Atleast 247 dead in Italy quake, several cities ruined

RSTV Bureau
Rescuers search for survivors under the rubble of the town of Amatrice, central Italy, Wednesday, Aug. 24, 2016 following an earthquake. A strong earthquake rocked central Italy early Wednesday, collapsing homes on top of residents as they slept.

Rescuers search for survivors under the rubble of the town of Amatrice, central Italy, Wednesday, Aug. 24, 2016 following an earthquake. A strong earthquake rocked central Italy early Wednesday, collapsing homes on top of residents as they slept.

Death toll in the Italy quake continues to climb. The toll has now mounted to 247.

Rescuers worked into the early hours of Thursday, in a desperate search for survivors after a powerful earthquake shook central Italy on Wednesday.

With 368 people injured, some critically, and an unknown number trapped under rubble, the death toll from yesterday’s pre-dawn quake was expected to rise further, officials warned.

Amid scenes of carnage, dozens of emergency services staff and volunteers were determined to attempt to pluck more survivors from the ruins.

The rescue efforts “won’t slow down during the night”, the head of the civil protection agency Fabrizio Curcio told public broadcaster Rai, giving an updated toll of 247 dead.

He did not say how many people were still thought to be missing.

Prime Minister Matteo Renzi had earlier said at least 120 people were killed in the earthquake. “This is not a final toll,” he warned after visiting the badly hit village of Amatrice.

Rescuers search a crumbled building in Arcuata del Tronto, central Italy, where a 6.1 earthquake struck just after 3:30 a.m., Wednesday, Aug. 24, 2016. The quake was felt across a broad section of central Italy, including the capital Rome where people in homes in the historic center felt a long swaying followed by aftershocks Photo-PTI/AP

Rescuers search a crumbled building in Arcuata del Tronto, central Italy, where a 6.1 earthquake struck just after 3:30 a.m., Wednesday, Aug. 24, 2016. The quake was felt across a broad section of central Italy, including the capital Rome where people in homes in the historic center felt a long swaying followed by aftershocks
Photo-PTI/AP

Hundreds of people were to spend a chilly night in hastily assembled tents with the risk of aftershocks making it too risky for them to return home.

Scores of buildings were reduced to dusty piles of masonry in communities close to the epicentre of the quake, which had a magnitude of between 6.0 and 6.2.

It hit a remote area straddling Umbria, Marche and Lazio at a time of year when second-home owners and other visitors swell the numbers staying there. Many of the victims were from Rome.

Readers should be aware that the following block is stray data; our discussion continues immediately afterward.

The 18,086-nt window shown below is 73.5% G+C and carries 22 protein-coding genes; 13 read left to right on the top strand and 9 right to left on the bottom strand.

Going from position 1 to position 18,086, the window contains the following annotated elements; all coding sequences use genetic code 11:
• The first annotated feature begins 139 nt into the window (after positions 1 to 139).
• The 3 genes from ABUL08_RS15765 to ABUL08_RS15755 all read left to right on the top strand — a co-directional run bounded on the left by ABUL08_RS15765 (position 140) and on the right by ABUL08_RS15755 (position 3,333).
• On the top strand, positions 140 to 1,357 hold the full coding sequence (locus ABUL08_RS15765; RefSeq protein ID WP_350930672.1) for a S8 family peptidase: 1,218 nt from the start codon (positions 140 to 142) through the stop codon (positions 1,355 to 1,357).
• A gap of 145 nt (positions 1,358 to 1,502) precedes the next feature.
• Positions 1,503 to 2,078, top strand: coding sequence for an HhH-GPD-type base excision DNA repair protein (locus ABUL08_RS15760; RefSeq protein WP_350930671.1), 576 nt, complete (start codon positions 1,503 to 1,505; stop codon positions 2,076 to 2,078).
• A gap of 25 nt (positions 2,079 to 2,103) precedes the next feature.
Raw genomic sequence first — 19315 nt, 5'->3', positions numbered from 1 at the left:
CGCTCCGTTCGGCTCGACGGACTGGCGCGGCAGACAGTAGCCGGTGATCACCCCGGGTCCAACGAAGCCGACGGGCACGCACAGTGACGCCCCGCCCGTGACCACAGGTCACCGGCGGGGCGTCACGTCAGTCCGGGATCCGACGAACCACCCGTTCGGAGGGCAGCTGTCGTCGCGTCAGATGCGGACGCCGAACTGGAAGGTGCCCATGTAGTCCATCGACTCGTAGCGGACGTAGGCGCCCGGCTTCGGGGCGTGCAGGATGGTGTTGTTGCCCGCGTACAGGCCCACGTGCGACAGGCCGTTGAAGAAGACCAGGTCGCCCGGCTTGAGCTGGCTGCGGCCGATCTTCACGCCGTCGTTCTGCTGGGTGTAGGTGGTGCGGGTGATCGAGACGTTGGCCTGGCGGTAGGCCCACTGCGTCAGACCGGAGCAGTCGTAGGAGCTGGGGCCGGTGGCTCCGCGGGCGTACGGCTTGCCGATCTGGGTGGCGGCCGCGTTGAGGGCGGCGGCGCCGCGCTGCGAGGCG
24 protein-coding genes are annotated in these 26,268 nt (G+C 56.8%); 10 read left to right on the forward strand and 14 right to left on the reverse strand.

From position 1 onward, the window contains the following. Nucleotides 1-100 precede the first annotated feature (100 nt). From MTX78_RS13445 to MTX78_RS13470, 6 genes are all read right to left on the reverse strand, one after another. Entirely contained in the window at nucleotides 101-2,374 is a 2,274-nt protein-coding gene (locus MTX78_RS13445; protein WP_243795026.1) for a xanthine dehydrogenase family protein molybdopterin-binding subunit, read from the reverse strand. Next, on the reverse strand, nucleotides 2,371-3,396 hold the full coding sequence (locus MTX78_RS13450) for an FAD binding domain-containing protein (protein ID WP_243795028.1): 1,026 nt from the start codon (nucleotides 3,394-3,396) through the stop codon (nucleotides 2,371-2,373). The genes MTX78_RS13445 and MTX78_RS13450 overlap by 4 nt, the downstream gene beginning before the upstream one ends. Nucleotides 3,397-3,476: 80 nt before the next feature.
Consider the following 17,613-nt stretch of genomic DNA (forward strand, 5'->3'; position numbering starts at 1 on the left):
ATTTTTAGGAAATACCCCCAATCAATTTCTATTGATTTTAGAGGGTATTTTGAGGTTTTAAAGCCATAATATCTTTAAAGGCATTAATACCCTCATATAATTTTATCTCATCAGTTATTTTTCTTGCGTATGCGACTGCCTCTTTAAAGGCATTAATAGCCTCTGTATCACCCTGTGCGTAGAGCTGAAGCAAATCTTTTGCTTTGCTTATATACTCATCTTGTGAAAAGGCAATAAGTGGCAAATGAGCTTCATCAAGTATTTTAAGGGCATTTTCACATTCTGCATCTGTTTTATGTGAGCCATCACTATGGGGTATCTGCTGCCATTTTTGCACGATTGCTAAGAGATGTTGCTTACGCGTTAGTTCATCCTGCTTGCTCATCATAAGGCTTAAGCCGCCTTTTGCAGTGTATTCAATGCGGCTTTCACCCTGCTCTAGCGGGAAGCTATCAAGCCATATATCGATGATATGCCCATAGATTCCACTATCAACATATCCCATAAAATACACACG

The devastated area is just north of L’Aquila, the city where some 300 people died in another quake in 2009.

Most of the deaths occurred in and around the villages of Amatrice, Accumoli and Arquata del Tronto.

Guido Bordo, 69, lost his sister and her husband after they were trapped inside their holiday house in the hamlet of Illica, near Accumoli.

“There’s no sound from them, we only heard their cats,” he told AFP before the deaths were confirmed.

Porto Empedocle :  A man is helped to disembark from the Italian Navy ship Bettica, at the Sicilian Porto Empedocle harbor, Italy, Thursday, May 26, 2016.  A statement from the Italian navy Wednesday says the Bettica patrol ship was responding to a migrant ship in distress when it flipped, sending migrants into the sea. Crews tossed life jackets to the migrants and brought some 500 to safety. AP/ PTI

Porto Empedocle : A man is helped to disembark from the Italian Navy ship Bettica, at the Sicilian Porto Empedocle harbor, Italy, Thursday, May 26, 2016. A statement from the Italian navy Wednesday says the Bettica patrol ship was responding to a migrant ship in distress when it flipped, sending migrants into the sea. Crews tossed life jackets to the migrants and brought some 500 to safety. AP/ PTI

“I wasn’t here. As soon as the quake happened, I rushed here. They managed to pull my sister’s children out, they’re in hospital now,” he added, wringing his hands in anguish.

Among the victims was a nine-month-old baby girl whose parents survived, an 18-month-old toddler and two other young children who died with their parents in Accumoli.

Two boys aged four and seven were saved by their quick-thinking grandmother, who ushered them under a bed as soon as the shaking began, according to reports. She also survived but lost her husband

Renzi said it was too early to consider what might have been done to prevent the disaster.

“Today is the time for tears and emotion,” he said, vowing that his government would start reconstruction work first thing today.

It was Italy’s most powerful earthquake since the 2009 disaster in L’Aquila.